Map Ref. SD934247
Inside Ferneylee Mill
NUTTALL James & DEWHIRST William
CRABTREE Charles Ltd.
Partly demolished for housing
partly researched, recorded and referenced by Mrs Sheila Wade
Hebden Bridge WEA Local History Group
Notes from John Travis, contemporary historian:
In 1853, iron founder James Nuttall bought Ferneylee meadows and began the erection of Ferney Mill, a large spinning and weaving shed. His partner was William Dewhirst, late schoolmaster at VALE ACADEMY. Mr. Dewhirst died and James Nuttall continued on alone for several years.
oil painting of William Dewhirst
kindly sent by
Stansfield Rates Book 1860
Owned and occupied by Dewhirst & Nuttall; Blind Lane; mill and power; rateable value £227.16s.0d; boiler house; Blind Lane; rateable value £42.
Todmorden Post Office Directory 1861
Nuttall and Dewhirst – cotton spinners & manufacturers – Ferney Mill
James Nuttall, Wellfield House, iron founder employing 60 hands and also a cotton spinner and manufacturer.
William Dewhirst, Vale House, cotton manufacturer employing 160 hands.
Nuttall & Dewhirst, Ferney Mill, cotton spinners & manufacturers.
Stansfield Rates Book 1867-68
Owned and occupied by Dewhirst & Nuttall; Ferneylee Mill; mill and power; rateable value £257.16s.0d.
23 March 1869
Mr. William Dewhirst, Vale House, died from the effects of a fall while returning home through Stansfield Hall fields. He broke his back.
one of William Dewhirst's own paintings
Stansfield Rates Book 1869-78
Owned and occupied by James Nuttall; Ferneylee Mill; mill and power; rateable value £257.16s.0d.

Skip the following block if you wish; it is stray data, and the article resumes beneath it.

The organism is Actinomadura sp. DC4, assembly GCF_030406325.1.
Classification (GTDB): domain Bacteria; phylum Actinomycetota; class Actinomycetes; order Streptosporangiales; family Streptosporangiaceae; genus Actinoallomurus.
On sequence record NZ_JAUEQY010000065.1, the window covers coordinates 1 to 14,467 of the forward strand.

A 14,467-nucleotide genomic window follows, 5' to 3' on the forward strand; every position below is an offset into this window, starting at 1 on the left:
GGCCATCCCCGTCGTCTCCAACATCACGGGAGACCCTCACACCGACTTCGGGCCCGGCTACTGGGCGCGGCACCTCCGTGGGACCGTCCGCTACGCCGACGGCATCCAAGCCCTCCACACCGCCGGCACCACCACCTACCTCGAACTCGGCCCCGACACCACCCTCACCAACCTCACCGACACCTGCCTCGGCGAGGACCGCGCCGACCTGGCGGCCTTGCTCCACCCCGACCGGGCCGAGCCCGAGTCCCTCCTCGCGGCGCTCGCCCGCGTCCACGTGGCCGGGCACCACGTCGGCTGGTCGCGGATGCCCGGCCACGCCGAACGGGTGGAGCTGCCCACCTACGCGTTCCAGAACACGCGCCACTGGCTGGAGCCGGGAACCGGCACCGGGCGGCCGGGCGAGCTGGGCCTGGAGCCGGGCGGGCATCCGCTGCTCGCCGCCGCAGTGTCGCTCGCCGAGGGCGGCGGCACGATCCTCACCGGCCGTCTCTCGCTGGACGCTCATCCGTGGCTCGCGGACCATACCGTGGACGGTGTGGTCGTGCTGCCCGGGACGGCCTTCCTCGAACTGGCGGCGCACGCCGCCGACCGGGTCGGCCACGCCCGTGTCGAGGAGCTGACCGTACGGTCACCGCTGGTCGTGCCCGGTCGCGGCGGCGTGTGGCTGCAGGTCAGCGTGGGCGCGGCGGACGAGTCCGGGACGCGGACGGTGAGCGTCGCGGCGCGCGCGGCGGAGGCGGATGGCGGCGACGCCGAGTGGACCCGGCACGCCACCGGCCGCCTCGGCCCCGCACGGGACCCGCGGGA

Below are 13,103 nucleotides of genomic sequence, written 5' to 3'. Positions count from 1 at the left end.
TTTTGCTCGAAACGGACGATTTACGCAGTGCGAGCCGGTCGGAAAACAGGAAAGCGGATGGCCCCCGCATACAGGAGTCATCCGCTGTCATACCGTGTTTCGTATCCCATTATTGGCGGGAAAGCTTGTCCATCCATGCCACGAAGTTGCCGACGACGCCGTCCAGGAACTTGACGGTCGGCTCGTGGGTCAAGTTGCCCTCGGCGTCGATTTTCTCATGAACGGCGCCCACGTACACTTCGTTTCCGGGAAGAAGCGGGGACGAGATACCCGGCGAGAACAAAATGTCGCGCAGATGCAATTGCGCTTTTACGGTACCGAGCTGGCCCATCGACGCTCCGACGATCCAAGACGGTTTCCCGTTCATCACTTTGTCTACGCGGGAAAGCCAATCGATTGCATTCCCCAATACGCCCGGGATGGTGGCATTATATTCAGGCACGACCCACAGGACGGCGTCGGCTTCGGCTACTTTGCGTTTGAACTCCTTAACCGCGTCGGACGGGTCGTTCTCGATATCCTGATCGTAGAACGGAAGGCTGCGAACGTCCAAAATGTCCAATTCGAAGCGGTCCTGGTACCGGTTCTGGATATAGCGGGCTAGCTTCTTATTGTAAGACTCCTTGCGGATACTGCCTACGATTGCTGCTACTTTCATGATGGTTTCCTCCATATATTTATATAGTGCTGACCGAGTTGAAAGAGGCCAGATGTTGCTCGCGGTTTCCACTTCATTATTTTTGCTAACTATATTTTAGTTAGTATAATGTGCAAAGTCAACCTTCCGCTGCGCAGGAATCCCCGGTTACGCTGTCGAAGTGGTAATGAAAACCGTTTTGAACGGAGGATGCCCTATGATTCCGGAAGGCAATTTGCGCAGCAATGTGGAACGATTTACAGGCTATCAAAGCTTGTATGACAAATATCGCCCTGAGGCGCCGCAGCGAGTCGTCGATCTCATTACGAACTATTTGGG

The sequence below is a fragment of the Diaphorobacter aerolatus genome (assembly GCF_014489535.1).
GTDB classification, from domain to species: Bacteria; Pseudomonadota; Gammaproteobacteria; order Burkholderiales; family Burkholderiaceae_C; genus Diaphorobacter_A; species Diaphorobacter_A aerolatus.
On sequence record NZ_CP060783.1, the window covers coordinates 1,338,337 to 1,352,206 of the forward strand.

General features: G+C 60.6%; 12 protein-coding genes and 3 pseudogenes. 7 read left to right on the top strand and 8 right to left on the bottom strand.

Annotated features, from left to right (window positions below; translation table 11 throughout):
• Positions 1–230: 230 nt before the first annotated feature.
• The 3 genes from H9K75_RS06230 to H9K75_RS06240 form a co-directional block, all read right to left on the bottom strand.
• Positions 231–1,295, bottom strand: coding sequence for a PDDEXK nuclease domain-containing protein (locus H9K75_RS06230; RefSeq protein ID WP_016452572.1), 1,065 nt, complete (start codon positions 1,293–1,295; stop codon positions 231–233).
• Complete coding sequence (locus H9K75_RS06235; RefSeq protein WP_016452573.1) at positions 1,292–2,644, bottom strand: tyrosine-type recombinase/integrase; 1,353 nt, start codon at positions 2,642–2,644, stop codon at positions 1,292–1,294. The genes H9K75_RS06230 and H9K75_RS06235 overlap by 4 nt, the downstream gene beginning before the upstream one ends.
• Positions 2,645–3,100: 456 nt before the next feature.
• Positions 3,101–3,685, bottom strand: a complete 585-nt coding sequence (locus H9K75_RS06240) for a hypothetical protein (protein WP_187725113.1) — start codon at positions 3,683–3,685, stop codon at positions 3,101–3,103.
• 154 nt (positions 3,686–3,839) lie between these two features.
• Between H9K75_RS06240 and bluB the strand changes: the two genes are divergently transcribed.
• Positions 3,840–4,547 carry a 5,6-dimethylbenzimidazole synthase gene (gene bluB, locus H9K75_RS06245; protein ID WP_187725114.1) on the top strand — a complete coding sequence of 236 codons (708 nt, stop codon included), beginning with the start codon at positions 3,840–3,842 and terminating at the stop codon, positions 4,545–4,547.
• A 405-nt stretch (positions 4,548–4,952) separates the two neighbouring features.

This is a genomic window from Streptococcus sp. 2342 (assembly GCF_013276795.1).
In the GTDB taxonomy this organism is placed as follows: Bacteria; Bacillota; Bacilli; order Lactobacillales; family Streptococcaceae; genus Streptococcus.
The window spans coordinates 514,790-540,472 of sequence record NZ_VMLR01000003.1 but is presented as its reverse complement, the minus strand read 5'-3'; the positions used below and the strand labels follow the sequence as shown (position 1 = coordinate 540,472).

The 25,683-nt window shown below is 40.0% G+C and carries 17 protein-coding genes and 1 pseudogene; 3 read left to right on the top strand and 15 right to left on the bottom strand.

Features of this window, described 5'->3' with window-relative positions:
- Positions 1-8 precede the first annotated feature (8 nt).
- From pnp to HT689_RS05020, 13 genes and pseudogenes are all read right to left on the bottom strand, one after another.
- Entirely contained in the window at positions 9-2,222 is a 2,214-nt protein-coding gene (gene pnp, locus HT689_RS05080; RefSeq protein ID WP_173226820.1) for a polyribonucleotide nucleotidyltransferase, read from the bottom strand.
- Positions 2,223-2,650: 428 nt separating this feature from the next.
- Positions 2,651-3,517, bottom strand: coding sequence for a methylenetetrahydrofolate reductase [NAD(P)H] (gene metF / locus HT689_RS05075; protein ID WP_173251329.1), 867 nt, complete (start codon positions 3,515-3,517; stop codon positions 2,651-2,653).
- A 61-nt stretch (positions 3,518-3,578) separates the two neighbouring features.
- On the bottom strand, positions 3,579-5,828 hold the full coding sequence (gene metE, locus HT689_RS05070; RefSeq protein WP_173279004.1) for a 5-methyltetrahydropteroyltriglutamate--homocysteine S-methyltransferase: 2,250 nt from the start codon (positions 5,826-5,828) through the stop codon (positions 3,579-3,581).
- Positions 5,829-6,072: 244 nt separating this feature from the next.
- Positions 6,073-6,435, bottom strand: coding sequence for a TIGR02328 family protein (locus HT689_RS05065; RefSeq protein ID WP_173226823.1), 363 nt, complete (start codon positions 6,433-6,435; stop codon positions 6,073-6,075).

James Nuttall, Wellfield House, aged 65, cotton spinner & manufacturer
James Nuttall, cotton spinner & mfr, Fearnlee Mill
James Nuttall, Fernley Mill, cotton spinners & manufacturers
James Nuttall, cotton spinner & manufacturer, Ferney Mill
Halifax Guardian 6th April 1878
James Nuttall, Ferneylee Mill, running 4 days a week.
The Leeds Mercury Friday November 1st 1878
Todmorden trade depressed Mr. James Nuttall, Ferneylee, 10,450 spindles, 176 looms, running daylight only.
Halifax Guardian 15th March 1879
Reduction in wages of 10%, James Nuttall, Ferneylee Mill, second reduction in past few months. The first ranged between 5% and 10%.
Halifax Guardian 28th June 1879
Nuttall, Ferneylee Mill, closed.
Todmorden and Hebden Bridge Advertiser 1st August 1879
Ferney Mill, 12,044 spindles and 176 looms closed.
Halifax Guardian 23rd August 1879
James Nuttall, Ferneylee Mill, cleaning and putting machinery in running order as entire works have been shut about 2 months.
Todmorden and Hebden Bridge Advertiser 27th February 1880
Ferney Mill, Burnley Road, Todmorden to sell by auction – mill and machinery.
Stansfield Rates Book 1880-81
Will of James Nuttall registered for probate 1st April 1880
Will dated 26th August 1872
James Nuttall, late of Wellfield House, Todmorden, cotton spinner and manufacturer. Which will bears the date the 26th August 1872. Whereby inter alia, he devised all his dwelling houses and cottages situate at or near Ferney Mill, near Todmorden, some of which adjoined the Turnpike Road. And also his dwelling house called Wellfield House. Also the Mill called Ferney Mill with the steam engine, boiler, outbuildings and appurtenances thereto belonging. And also all other his real estate unto his Trustees …
Todmorden and Hebden Bridge Advertiser 31st December 1880
Sale by auction of Ferney Mill, late in the occupation of James Nuttall.
18th January 1881
The Ferney Mill property, land, engines etc. of the late Mr. James Nuttall offered for sale at the White Hart Hotel. Bidding reached £3,500; withdrawn – reserve £5,000.
Todmorden and Hebden Bridge Advertiser 21st January 1881
Ferney Mill sold for £4,200; 800 powerlooms.
Halifax Courier 13th September 1884
Electric light at Charles Crabtree, Ferney Lee Mill, Todmorden.